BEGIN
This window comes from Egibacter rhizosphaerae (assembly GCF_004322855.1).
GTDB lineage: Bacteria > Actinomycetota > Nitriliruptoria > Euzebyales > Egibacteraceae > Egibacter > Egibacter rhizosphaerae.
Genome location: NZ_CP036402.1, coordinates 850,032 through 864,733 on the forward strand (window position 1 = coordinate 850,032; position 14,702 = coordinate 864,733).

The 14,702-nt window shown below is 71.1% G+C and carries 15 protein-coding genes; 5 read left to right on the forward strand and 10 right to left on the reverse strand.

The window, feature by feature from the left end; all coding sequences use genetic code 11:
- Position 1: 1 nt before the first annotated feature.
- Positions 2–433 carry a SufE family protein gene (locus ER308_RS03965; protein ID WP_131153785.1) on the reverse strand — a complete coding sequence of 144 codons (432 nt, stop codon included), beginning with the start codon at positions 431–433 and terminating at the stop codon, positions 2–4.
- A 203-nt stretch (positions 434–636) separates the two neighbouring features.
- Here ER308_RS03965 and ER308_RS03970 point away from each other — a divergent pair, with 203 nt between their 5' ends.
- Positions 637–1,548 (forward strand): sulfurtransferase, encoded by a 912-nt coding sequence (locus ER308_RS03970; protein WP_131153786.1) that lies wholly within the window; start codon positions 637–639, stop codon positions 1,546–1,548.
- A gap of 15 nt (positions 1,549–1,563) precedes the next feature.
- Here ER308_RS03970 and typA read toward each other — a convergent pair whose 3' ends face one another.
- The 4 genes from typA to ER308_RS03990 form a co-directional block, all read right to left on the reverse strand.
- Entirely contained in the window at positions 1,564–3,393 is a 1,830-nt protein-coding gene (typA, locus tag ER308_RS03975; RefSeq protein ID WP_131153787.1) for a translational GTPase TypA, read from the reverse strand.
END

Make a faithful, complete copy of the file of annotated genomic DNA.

This window comes from Egibacter rhizosphaerae (assembly GCF_004322855.1).
GTDB lineage: Bacteria > Actinomycetota > Nitriliruptoria > Euzebyales > Egibacteraceae > Egibacter > Egibacter rhizosphaerae.
Genome location: NZ_CP036402.1, coordinates 850,032 through 864,733 on the forward strand (window position 1 = coordinate 850,032; position 14,702 = coordinate 864,733).

The 14,702-nt window shown below is 71.1% G+C and carries 15 protein-coding genes; 5 read left to right on the forward strand and 10 right to left on the reverse strand.

The window, feature by feature from the left end; all coding sequences use genetic code 11:
- Position 1: 1 nt before the first annotated feature.
- Positions 2–433 carry a SufE family protein gene (locus ER308_RS03965; protein ID WP_131153785.1) on the reverse strand — a complete coding sequence of 144 codons (432 nt, stop codon included), beginning with the start codon at positions 431–433 and terminating at the stop codon, positions 2–4.
- A 203-nt stretch (positions 434–636) separates the two neighbouring features.
- Here ER308_RS03965 and ER308_RS03970 point away from each other — a divergent pair, with 203 nt between their 5' ends.
- Positions 637–1,548 (forward strand): sulfurtransferase, encoded by a 912-nt coding sequence (locus ER308_RS03970; protein WP_131153786.1) that lies wholly within the window; start codon positions 637–639, stop codon positions 1,546–1,548.
- A gap of 15 nt (positions 1,549–1,563) precedes the next feature.
- Here ER308_RS03970 and typA read toward each other — a convergent pair whose 3' ends face one another.
- The 4 genes from typA to ER308_RS03990 form a co-directional block, all read right to left on the reverse strand.
- Entirely contained in the window at positions 1,564–3,393 is a 1,830-nt protein-coding gene (typA, locus tag ER308_RS03975; RefSeq protein ID WP_131153787.1) for a translational GTPase TypA, read from the reverse strand.